It has so happened, that I am the only member of the court, who composed one of the majority in the case of Craig v. Missouri, and now concurs with the majority in this case, in affirming the judgment of the court of appeals; in this respect, my situation is peculiar, as well as in another particular. After an argument in the former case, two of the judges died; of the remaining five, three were of opinion, that the paper issued by the state of Missouri were bills of credit, and two of a contrary opinion; on the argument in 1830, there were two judges present, who had not before sat in the cause, and on whose opinion the result depended. If they agreed with the minority, the judgment was, of course, confirmed; if they divided, it was reversed; so that the one who joined the three made the judgment of the court: this was my case; agreeing in opinion with the three who were for reversing, I concurred in the judgment and general course of the opinion and reasoning of the court, though my opinion was formed on grounds somewhat different. It was my intention to have assigned my reasons, in a separate opinion, but as it was the first term of my sitting in the court, the business was new and pressing, and want of time prevented it; but at my suggestion, a clause was added to the opinion prepared by the chief justice, which would enable me afterwards to show the reasons of my judgment, should a similar question occur. In this case, too, I fully concur in the judgment rendered, yet not in the course of reasoning or the authority on which the opinion of the court is based; so that my position is as peculiar in this as it was in Craig v. Missouri; and in one respect, is in marked contrast with that of the other three judges who sat in that case. The judge who was in the majority then, and now dissents, was and is of opinion, that the paper emitted in both cases came within the restriction of the constitution, as bills of credit; two, who then dissented, and are now in the majority, were and are of opinion, that the papers in neither case are bills of credit, so that no imputation of inconsistency can rest upon them. With me, it is different; my judgment has led me to different results in the two cases, and therefore, it cannot be deemed improper for me to explain the reasons why, though forming one of the majority in both cases, I stand in some measure alone. A judge who now dissents, may find reasons therefor, in the opinion delivered in Craig v. Missouri; those who now concur, may rest on their dissenting opinions in that case; but the same course of reasoning and deduction which shows the consistency of others, may lead to a very contrary conclusion as to mine. These considerations must be my apology for the course now taken.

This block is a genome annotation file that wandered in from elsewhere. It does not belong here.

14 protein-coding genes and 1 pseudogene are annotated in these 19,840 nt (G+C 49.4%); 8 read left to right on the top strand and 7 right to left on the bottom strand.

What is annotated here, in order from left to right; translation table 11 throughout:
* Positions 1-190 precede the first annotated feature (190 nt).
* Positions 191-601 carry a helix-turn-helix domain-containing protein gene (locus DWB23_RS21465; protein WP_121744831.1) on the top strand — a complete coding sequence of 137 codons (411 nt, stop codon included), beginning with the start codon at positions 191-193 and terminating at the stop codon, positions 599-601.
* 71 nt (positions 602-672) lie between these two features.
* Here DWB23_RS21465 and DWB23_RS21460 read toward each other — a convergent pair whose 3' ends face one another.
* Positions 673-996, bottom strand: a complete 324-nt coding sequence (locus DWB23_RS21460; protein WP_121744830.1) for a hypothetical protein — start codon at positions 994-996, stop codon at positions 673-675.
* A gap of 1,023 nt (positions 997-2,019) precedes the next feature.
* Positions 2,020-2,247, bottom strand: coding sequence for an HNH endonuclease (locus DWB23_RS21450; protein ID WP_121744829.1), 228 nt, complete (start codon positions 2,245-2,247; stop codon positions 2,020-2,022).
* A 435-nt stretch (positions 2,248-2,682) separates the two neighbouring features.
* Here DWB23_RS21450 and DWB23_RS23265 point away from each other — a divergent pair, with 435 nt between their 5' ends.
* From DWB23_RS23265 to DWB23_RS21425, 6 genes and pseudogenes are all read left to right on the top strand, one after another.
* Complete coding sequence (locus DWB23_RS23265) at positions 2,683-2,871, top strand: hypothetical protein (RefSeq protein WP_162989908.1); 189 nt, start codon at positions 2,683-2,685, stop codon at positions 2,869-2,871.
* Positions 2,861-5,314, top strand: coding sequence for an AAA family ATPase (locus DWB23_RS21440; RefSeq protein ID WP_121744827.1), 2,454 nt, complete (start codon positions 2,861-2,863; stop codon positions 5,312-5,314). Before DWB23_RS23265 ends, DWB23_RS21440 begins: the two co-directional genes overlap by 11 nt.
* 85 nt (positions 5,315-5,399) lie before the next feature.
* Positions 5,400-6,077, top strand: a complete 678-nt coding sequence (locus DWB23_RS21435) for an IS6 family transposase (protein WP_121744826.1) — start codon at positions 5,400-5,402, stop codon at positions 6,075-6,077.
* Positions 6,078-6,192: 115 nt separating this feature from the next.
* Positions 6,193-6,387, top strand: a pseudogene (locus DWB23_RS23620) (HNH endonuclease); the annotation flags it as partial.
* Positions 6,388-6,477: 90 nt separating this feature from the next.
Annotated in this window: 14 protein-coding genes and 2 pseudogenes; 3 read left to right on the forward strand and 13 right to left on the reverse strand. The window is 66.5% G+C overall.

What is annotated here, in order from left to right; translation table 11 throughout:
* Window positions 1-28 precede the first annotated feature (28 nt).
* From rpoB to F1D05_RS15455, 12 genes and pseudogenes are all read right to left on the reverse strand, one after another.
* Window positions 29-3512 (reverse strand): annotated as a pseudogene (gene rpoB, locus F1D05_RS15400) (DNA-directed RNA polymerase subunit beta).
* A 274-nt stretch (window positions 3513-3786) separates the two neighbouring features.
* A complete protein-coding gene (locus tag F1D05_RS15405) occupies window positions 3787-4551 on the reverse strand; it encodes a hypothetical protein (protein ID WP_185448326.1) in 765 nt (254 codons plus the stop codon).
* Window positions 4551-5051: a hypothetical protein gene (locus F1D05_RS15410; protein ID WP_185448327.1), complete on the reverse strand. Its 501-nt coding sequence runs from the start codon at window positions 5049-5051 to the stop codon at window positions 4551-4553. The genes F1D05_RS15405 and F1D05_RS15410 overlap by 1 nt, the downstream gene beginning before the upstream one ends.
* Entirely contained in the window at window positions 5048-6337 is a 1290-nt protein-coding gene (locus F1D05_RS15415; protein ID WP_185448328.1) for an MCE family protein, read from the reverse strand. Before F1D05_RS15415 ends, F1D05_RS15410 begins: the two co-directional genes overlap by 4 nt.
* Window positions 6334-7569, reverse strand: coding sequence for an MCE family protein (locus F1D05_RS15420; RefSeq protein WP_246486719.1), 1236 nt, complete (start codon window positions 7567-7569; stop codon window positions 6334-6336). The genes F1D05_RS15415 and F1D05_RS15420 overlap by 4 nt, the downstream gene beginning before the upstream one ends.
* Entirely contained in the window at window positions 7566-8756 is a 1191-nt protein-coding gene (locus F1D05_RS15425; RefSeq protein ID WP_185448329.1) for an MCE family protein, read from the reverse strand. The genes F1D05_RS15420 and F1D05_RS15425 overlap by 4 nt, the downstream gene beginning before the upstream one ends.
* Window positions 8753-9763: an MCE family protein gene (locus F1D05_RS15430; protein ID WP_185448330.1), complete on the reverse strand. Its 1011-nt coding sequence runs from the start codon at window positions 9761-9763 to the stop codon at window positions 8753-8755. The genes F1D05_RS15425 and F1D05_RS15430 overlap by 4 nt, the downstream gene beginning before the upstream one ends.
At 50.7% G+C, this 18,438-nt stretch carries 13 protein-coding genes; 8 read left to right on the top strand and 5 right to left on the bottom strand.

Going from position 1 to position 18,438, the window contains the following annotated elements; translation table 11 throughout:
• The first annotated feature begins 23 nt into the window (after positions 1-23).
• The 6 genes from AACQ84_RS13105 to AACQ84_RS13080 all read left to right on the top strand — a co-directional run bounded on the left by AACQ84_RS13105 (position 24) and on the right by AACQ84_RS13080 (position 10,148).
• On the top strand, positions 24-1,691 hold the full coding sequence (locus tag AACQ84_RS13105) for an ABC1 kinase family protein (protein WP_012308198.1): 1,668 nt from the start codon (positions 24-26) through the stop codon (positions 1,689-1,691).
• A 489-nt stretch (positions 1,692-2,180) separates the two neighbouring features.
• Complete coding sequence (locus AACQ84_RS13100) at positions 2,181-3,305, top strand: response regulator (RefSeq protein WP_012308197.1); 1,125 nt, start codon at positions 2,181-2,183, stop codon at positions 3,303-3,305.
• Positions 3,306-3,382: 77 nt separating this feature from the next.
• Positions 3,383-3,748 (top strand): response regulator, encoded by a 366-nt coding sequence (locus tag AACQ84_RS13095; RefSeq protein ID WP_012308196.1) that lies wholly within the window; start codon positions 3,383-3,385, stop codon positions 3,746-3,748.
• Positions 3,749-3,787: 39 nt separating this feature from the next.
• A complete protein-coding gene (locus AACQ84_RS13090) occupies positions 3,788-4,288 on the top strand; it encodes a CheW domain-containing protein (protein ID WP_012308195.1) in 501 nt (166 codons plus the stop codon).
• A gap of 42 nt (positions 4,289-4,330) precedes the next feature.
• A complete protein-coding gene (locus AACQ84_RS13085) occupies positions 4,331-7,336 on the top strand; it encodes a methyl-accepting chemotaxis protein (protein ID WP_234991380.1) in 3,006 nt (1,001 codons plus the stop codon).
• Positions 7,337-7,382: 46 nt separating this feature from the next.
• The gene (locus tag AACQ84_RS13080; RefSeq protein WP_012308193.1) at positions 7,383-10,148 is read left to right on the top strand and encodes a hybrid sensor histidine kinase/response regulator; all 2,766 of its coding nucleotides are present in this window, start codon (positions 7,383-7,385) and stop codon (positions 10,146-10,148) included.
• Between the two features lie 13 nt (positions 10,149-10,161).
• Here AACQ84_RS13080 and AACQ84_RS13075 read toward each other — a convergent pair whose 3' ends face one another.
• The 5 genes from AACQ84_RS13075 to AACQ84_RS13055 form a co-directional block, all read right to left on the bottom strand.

In Craig v. Missouri, the subjects of controversy, were certificates signed and issued by the auditor and treasurer, pursuant to a law of that state, which were, on their face, receivable at the treasury, for taxes and debts due the state, bearing interest at the rate of two per cent. per annum. One-tenth the amount of said certificates were directed to be withdrawn, annually, from circulation; they were made a legal tender for all salaries and fees of office, in payment for salt to the lessee of the public salt-works, at a price to be stipulated by law, and for all taxes due the state, or to any county or town therein. They were to be loaned on personal security, by joint and several bonds, bearing interest; the proceeds of the salt-springs, the interest accruing on the bonds, all estates purchased under the law, all debts due or to become due to the state, were pledged and constituted a fund for their redemption, and the faith of the state was also pledged for the same purpose. It seemed to a majority of the court, to be impossible to disguise the character of this paper, or to change its nature or effect, by substituting the word certificate on its face for the word bill; the change was only in name, the thing was the same. Connected with the law under which the paper was issued, it was a bill, note or obligation, emitted by the state, with the avowed purpose of circulating as money, for all the purposes referred to in the law; the funds and faith of the state were pledged for its payment, with interest from its date, and it was made a legal tender in payment of certain debts to individuals, and of taxes to towns and counties. No member of the court was more clearly of opinion, that these self-called certificates were bills of credit, to all intents and purposes, and that that part of the constitution which declared, that no state should emit them, would be a dead letter, if they were not held to be within it, than I was. On this subject, my opinion went to the full extent of that which was delivered by the chief justice, and has been fully confirmed by subsequent reflection.